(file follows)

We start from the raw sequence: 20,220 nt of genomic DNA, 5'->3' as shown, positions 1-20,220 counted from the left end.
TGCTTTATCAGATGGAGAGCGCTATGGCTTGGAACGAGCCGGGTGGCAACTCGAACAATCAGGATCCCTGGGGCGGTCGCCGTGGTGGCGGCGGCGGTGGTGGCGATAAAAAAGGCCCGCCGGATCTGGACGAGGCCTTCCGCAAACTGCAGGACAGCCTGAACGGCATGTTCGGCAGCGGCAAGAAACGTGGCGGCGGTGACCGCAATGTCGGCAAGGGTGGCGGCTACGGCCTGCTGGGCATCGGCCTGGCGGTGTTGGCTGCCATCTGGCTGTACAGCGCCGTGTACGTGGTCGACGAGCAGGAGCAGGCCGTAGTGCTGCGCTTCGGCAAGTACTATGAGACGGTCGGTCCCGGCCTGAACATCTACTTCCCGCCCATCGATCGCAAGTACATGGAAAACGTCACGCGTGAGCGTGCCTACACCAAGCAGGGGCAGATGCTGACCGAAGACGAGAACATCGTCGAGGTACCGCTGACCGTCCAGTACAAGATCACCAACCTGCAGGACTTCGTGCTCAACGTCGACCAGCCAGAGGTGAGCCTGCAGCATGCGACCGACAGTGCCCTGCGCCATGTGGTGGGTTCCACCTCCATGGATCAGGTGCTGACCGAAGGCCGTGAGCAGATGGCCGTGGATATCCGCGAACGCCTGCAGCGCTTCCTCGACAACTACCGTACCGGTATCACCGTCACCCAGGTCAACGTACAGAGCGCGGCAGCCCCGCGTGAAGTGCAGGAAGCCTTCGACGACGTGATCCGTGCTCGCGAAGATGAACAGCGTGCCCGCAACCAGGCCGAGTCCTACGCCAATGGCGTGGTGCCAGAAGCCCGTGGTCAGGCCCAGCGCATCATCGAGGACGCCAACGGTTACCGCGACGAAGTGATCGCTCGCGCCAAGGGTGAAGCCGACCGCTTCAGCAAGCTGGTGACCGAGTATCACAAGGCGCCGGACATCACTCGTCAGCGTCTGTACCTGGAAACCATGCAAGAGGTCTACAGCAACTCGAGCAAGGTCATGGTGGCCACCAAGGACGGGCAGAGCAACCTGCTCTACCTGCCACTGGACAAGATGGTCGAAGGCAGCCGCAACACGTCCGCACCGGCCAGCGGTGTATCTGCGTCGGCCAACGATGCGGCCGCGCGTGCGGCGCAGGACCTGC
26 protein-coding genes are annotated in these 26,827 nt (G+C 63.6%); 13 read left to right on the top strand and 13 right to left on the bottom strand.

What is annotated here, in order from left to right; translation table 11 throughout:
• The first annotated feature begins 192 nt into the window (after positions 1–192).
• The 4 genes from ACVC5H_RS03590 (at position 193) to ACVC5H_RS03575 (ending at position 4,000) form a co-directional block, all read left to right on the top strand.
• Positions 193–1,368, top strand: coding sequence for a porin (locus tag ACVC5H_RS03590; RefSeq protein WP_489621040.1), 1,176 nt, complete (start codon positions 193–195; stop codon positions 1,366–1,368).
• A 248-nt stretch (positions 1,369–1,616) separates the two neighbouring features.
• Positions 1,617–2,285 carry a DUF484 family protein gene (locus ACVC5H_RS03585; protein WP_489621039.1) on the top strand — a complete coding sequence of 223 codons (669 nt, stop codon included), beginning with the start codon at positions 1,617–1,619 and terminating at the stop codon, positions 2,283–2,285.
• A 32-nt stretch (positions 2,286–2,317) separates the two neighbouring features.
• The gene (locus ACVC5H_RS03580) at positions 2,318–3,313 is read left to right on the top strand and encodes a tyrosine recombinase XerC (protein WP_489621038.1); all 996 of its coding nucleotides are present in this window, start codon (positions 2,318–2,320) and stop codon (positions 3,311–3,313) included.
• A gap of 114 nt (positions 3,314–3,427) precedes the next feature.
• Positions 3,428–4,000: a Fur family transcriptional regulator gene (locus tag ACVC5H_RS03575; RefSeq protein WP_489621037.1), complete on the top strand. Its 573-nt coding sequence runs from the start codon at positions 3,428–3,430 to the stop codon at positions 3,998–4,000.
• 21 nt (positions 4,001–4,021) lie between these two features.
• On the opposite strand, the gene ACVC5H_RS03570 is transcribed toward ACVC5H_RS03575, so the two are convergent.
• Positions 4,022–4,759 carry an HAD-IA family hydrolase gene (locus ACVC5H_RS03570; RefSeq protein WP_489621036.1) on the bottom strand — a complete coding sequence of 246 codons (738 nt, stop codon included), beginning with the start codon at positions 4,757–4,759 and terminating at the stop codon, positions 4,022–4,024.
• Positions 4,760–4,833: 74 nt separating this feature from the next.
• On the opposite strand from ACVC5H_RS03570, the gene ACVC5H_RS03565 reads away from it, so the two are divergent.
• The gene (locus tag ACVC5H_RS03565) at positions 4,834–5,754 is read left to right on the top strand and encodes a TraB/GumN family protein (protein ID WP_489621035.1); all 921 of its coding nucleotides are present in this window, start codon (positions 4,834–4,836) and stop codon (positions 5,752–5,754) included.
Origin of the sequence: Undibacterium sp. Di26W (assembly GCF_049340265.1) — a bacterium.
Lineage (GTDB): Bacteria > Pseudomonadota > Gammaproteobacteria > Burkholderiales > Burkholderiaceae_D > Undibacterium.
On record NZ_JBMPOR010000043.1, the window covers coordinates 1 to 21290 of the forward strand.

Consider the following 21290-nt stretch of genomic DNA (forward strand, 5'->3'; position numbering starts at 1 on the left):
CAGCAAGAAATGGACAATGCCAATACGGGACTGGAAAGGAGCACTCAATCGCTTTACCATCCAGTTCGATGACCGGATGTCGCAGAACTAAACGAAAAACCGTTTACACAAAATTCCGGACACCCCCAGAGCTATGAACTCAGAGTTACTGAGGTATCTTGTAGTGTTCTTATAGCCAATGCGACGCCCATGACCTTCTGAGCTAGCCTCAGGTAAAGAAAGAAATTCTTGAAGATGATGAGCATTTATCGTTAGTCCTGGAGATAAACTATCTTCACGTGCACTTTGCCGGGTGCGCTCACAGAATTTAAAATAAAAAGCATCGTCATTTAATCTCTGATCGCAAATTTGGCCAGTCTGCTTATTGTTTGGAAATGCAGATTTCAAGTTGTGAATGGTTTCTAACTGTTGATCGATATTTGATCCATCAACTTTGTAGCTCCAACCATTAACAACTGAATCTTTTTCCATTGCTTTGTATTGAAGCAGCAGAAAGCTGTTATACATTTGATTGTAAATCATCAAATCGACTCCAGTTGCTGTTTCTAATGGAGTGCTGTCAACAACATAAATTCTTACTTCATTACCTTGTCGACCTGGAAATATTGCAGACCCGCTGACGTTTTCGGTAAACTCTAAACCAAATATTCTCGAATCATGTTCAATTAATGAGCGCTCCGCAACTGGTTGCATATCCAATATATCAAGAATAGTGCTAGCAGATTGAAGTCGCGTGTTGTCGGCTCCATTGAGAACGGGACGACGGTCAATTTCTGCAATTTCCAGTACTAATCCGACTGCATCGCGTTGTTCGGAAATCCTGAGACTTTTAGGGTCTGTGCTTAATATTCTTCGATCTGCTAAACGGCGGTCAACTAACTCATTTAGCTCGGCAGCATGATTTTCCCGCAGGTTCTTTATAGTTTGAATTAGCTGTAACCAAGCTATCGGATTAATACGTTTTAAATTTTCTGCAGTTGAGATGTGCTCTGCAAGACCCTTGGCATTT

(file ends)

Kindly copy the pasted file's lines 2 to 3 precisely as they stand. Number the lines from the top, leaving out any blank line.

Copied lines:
TGCTTTATCAGATGGAGAGCGCTATGGCTTGGAACGAGCCGGGTGGCAACTCGAACAATCAGGATCCCTGGGGCGGTCGCCGTGGTGGCGGCGGCGGTGGTGGCGATAAAAAAGGCCCGCCGGATCTGGACGAGGCCTTCCGCAAACTGCAGGACAGCCTGAACGGCATGTTCGGCAGCGGCAAGAAACGTGGCGGCGGTGACCGCAATGTCGGCAAGGGTGGCGGCTACGGCCTGCTGGGCATCGGCCTGGCGGTGTTGGCTGCCATCTGGCTGTACAGCGCCGTGTACGTGGTCGACGAGCAGGAGCAGGCCGTAGTGCTGCGCTTCGGCAAGTACTATGAGACGGTCGGTCCCGGCCTGAACATCTACTTCCCGCCCATCGATCGCAAGTACATGGAAAACGTCACGCGTGAGCGTGCCTACACCAAGCAGGGGCAGATGCTGACCGAAGACGAGAACATCGTCGAGGTACCGCTGACCGTCCAGTACAAGATCACCAACCTGCAGGACTTCGTGCTCAACGTCGACCAGCCAGAGGTGAGCCTGCAGCATGCGACCGACAGTGCCCTGCGCCATGTGGTGGGTTCCACCTCCATGGATCAGGTGCTGACCGAAGGCCGTGAGCAGATGGCCGTGGATATCCGCGAACGCCTGCAGCGCTTCCTCGACAACTACCGTACCGGTATCACCGTCACCCAGGTCAACGTACAGAGCGCGGCAGCCCCGCGTGAAGTGCAGGAAGCCTTCGACGACGTGATCCGTGCTCGCGAAGATGAACAGCGTGCCCGCAACCAGGCCGAGTCCTACGCCAATGGCGTGGTGCCAGAAGCCCGTGGTCAGGCCCAGCGCATCATCGAGGACGCCAACGGTTACCGCGACGAAGTGATCGCTCGCGCCAAGGGTGAAGCCGACCGCTTCAGCAAGCTGGTGACCGAGTATCACAAGGCGCCGGACATCACTCGTCAGCGTCTGTACCTGGAAACCATGCAAGAGGTCTACAGCAACTCGAGCAAGGTCATGGTGGCCACCAAGGACGGGCAGAGCAACCTGCTCTACCTGCCACTGGACAAGATGGTCGAAGGCAGCCGCAACACGTCCGCACCGGCCAGCGGTGTATCTGCGTCGGCCAACGATGCGGCCGCGCGTGCGGCGCAGGACCTGC
26 protein-coding genes are annotated in these 26,827 nt (G+C 63.6%); 13 read left to right on the top strand and 13 right to left on the bottom strand.